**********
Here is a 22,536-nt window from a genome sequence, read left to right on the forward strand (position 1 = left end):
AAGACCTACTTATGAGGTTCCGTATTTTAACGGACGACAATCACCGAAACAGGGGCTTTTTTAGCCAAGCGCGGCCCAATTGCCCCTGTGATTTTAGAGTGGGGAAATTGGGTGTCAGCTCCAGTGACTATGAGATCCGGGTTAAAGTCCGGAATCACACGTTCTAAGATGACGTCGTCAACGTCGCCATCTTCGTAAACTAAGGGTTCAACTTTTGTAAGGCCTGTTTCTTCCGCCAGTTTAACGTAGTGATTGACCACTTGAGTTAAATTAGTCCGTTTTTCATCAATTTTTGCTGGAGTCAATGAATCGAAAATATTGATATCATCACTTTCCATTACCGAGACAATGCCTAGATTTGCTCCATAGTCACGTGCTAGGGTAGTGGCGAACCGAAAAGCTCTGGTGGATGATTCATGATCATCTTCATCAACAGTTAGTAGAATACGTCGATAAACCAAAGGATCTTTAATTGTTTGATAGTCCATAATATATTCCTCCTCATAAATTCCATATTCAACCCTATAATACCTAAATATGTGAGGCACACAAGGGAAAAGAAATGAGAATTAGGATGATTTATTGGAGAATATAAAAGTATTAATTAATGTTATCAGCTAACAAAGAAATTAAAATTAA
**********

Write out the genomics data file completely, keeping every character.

Here is a 22,536-nt window from a genome sequence, read left to right on the forward strand (position 1 = left end):
AAGACCTACTTATGAGGTTCCGTATTTTAACGGACGACAATCACCGAAACAGGGGCTTTTTTAGCCAAGCGCGGCCCAATTGCCCCTGTGATTTTAGAGTGGGGAAATTGGGTGTCAGCTCCAGTGACTATGAGATCCGGGTTAAAGTCCGGAATCACACGTTCTAAGATGACGTCGTCAACGTCGCCATCTTCGTAAACTAAGGGTTCAACTTTTGTAAGGCCTGTTTCTTCCGCCAGTTTAACGTAGTGATTGACCACTTGAGTTAAATTAGTCCGTTTTTCATCAATTTTTGCTGGAGTCAATGAATCGAAAATATTGATATCATCACTTTCCATTACCGAGACAATGCCTAGATTTGCTCCATAGTCACGTGCTAGGGTAGTGGCGAACCGAAAAGCTCTGGTGGATGATTCATGATCATCTTCATCAACAGTTAGTAGAATACGTCGATAAACCAAAGGATCTTTAATTGTTTGATAGTCCATAATATATTCCTCCTCATAAATTCCATATTCAACCCTATAATACCTAAATATGTGAGGCACACAAGGGAAAAGAAATGAGAATTAGGATGATTTATTGGAGAATATAAAAGTATTAATTAATGTTATCAGCTAACAAAGAAATTAAAATTAA